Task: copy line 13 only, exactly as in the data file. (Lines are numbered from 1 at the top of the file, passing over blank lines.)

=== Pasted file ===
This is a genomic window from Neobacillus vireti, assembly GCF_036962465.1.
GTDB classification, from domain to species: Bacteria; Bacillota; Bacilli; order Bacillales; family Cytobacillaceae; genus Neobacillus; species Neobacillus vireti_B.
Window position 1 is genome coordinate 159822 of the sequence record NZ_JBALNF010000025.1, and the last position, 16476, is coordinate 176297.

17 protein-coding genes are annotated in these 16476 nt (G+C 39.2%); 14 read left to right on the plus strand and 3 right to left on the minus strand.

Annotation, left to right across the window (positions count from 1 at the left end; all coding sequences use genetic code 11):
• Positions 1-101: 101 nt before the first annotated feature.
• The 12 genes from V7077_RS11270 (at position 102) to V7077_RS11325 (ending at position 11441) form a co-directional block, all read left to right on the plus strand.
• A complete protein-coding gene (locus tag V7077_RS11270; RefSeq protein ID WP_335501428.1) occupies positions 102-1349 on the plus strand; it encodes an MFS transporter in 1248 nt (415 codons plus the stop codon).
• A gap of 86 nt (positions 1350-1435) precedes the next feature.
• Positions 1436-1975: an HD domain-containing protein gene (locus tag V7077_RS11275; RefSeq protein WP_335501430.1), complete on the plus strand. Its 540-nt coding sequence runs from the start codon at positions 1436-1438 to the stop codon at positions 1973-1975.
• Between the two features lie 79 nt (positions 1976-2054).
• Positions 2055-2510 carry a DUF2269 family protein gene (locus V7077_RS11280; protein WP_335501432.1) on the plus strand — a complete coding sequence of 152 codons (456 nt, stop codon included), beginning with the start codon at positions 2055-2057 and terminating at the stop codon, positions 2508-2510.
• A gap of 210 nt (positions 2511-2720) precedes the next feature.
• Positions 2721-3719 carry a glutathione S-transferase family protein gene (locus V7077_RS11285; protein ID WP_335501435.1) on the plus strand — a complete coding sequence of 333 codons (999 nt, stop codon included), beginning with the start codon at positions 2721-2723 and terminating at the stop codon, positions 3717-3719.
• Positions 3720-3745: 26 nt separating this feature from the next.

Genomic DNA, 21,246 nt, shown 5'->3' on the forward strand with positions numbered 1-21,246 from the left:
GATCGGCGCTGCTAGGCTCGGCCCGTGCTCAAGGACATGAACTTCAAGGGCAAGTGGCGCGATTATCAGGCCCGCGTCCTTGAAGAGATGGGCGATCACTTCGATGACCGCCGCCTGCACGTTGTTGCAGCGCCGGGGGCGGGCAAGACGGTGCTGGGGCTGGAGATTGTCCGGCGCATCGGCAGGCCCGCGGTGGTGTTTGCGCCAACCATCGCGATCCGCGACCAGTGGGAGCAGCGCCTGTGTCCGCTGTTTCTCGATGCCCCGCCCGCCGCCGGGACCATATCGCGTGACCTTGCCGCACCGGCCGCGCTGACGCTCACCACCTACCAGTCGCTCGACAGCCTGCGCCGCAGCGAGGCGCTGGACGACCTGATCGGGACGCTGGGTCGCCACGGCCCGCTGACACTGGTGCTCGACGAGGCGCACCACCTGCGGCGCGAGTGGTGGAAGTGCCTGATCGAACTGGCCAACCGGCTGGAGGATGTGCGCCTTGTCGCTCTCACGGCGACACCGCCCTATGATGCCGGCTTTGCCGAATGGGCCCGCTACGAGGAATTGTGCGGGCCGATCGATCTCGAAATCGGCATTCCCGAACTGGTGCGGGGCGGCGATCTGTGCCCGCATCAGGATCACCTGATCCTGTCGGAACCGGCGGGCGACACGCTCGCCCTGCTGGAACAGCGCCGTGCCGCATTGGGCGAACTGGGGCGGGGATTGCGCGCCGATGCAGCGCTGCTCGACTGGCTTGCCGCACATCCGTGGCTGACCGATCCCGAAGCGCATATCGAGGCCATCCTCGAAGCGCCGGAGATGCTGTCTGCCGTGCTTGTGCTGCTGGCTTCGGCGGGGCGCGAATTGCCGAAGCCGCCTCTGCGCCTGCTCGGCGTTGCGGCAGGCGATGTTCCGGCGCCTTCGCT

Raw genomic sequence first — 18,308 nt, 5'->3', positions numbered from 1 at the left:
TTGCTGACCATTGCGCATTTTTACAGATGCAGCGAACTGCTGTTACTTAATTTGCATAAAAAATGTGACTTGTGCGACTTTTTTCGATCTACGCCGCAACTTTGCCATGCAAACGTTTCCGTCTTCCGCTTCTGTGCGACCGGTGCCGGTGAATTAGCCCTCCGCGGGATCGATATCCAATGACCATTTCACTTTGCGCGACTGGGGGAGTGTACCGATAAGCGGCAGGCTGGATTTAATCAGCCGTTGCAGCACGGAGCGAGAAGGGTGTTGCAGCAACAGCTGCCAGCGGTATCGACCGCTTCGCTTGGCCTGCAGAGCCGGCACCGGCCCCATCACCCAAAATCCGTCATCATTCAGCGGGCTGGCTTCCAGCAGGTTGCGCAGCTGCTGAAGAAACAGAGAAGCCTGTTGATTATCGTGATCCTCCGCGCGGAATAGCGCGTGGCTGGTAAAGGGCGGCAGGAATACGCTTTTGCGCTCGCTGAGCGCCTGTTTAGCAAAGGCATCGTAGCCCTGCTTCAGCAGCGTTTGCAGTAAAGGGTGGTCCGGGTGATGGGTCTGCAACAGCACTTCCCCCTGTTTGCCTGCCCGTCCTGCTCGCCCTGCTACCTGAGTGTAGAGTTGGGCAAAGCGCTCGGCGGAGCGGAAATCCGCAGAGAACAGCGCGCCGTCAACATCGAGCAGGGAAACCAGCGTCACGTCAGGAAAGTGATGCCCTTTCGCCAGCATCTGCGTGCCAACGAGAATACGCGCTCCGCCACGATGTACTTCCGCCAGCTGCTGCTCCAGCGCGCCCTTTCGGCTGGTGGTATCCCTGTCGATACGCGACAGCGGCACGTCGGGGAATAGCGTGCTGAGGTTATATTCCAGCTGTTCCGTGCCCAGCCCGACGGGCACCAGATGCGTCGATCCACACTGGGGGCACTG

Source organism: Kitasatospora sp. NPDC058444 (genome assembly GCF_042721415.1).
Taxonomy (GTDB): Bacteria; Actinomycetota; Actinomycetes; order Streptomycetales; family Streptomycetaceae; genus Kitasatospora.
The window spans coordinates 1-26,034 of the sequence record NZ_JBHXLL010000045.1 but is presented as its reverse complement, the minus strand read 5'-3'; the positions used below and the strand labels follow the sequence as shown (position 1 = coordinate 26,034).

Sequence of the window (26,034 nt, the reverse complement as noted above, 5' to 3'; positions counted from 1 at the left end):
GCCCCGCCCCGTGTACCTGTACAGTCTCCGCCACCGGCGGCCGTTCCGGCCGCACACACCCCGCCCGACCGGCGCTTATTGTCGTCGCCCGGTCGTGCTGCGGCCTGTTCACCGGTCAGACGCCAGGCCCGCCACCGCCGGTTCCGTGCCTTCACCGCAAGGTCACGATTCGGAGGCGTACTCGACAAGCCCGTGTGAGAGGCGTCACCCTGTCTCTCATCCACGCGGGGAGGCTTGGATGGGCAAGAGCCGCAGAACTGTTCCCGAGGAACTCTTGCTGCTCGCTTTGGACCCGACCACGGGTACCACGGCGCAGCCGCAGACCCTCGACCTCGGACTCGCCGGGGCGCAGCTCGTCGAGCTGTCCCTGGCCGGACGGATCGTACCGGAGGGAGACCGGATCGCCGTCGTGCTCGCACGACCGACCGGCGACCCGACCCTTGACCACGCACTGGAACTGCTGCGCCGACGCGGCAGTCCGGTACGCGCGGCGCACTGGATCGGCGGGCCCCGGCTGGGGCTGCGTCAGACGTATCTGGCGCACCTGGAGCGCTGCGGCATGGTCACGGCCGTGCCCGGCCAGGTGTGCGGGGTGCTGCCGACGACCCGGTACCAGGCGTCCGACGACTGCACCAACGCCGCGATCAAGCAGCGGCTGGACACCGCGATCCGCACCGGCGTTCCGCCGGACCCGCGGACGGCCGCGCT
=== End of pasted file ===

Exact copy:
• A gap of 210 nt (positions 2511-2720) precedes the next feature.